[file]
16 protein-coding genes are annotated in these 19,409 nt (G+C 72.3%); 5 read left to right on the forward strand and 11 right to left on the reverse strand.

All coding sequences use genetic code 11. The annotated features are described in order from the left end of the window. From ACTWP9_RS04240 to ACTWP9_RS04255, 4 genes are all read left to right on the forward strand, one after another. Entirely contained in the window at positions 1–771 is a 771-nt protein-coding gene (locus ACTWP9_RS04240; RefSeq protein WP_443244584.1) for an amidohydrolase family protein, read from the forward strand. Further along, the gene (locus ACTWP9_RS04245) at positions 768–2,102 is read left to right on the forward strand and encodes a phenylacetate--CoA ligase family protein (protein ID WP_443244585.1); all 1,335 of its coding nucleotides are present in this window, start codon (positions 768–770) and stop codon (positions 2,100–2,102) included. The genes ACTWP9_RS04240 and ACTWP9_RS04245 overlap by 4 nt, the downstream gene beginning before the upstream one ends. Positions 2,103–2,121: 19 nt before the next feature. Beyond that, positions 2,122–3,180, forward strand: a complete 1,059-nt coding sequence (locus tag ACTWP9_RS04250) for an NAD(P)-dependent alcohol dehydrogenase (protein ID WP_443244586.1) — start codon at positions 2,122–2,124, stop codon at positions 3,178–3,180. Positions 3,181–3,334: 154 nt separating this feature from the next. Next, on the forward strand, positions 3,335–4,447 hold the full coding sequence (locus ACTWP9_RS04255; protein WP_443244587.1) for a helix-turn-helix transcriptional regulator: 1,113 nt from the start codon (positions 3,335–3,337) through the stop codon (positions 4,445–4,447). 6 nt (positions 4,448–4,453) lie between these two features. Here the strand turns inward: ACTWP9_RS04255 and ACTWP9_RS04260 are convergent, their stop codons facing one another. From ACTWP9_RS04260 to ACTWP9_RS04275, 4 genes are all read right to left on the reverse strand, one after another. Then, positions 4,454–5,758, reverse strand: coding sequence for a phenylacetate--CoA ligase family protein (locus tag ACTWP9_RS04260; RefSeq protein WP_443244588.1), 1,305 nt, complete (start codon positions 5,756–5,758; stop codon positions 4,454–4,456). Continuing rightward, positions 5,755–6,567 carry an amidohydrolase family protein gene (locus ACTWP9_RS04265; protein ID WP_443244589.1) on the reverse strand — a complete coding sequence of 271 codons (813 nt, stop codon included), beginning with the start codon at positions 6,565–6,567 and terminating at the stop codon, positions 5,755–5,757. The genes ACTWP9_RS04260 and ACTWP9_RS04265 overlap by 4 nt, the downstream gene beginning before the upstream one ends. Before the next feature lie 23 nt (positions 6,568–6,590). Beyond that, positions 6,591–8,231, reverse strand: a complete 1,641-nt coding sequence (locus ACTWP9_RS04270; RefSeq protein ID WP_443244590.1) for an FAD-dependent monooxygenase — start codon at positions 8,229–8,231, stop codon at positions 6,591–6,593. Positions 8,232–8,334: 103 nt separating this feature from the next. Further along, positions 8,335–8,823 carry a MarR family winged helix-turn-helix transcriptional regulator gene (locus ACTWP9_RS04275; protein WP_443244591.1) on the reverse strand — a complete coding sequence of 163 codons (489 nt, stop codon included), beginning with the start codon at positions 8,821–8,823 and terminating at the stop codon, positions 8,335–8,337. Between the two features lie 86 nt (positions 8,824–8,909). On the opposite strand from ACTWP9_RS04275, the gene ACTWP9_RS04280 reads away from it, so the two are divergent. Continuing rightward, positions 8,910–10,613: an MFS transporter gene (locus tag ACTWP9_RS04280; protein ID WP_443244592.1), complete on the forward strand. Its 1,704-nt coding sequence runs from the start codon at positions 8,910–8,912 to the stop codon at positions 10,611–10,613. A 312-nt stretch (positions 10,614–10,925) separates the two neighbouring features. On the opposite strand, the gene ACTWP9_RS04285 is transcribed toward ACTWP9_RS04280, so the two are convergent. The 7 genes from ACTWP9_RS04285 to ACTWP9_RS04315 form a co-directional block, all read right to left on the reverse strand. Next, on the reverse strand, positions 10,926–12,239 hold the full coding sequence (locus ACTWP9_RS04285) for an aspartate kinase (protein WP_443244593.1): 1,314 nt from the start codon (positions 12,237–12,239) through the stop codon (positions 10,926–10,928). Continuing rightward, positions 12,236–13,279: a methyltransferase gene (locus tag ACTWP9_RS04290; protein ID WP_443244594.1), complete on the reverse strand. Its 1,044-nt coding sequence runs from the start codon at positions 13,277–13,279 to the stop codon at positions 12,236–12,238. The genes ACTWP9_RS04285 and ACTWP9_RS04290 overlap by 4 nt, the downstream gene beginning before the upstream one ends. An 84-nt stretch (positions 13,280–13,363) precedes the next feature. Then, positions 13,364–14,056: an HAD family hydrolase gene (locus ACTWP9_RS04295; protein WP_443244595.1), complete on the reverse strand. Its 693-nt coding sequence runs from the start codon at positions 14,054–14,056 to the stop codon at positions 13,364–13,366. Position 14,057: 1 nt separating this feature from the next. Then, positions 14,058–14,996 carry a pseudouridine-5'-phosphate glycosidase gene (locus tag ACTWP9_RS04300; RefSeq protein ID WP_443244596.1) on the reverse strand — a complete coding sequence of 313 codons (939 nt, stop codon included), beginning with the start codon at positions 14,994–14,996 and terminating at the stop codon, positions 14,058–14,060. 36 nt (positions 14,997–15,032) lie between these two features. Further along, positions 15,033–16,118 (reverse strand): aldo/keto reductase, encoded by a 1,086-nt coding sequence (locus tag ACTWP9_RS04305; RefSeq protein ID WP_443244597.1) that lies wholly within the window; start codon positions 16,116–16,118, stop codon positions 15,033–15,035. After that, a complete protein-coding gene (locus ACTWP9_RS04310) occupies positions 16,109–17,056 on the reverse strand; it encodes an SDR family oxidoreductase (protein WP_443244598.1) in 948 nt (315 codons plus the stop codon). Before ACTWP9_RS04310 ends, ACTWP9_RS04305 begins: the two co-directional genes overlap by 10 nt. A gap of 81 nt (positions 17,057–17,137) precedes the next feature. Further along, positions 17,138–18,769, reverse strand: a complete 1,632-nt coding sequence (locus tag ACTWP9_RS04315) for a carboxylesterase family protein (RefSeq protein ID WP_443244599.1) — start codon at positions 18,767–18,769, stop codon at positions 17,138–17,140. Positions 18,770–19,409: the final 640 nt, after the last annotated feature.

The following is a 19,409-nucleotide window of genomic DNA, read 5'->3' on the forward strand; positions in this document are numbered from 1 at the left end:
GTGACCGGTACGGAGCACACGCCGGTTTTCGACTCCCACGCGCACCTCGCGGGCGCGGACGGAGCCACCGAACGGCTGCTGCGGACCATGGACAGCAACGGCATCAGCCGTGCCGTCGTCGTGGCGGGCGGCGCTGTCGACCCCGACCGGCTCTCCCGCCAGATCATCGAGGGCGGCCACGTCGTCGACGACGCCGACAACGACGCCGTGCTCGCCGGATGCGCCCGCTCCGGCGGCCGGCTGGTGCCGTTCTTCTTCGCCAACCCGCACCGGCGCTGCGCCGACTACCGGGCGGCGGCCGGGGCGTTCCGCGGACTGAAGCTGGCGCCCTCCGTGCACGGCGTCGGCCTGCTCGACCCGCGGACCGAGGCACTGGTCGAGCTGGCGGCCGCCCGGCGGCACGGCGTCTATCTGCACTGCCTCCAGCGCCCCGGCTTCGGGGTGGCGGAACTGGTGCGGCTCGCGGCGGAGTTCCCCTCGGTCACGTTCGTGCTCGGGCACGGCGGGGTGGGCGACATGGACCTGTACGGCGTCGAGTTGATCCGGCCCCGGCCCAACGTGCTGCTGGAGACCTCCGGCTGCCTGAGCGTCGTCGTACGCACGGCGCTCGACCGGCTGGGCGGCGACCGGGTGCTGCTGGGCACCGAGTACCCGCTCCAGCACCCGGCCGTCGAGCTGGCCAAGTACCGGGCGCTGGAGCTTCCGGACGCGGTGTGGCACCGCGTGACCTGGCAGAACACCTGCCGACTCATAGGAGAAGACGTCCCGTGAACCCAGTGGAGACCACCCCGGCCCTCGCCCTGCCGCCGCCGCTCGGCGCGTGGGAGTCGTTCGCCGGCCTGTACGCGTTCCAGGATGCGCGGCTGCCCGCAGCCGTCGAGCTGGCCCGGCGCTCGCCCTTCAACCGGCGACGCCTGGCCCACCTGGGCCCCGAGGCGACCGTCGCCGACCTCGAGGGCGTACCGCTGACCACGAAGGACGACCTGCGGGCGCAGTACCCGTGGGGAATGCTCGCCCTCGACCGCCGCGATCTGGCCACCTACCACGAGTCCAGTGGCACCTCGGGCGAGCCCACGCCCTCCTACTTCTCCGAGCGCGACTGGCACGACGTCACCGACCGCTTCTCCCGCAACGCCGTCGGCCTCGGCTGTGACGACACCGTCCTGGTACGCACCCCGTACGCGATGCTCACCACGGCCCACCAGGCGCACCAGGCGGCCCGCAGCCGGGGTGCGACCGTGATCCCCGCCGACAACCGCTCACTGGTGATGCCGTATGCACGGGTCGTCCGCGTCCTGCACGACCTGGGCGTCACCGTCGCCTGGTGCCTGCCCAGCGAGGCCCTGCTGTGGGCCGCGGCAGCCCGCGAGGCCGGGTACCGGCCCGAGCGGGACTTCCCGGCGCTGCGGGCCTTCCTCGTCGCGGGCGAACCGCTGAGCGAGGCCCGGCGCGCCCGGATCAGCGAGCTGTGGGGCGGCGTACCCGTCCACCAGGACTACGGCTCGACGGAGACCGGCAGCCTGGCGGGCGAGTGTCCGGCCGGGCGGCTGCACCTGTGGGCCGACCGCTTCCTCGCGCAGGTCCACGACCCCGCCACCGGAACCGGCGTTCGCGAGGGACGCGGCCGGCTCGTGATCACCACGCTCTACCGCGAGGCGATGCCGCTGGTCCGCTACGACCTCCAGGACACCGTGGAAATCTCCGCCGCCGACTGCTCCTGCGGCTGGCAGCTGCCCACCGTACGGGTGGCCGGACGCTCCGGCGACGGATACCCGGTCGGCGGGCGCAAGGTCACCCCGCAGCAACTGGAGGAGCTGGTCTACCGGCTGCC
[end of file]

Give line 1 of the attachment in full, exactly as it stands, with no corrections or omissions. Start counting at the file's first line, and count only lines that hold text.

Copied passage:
16 protein-coding genes are annotated in these 19,409 nt (G+C 72.3%); 5 read left to right on the forward strand and 11 right to left on the reverse strand.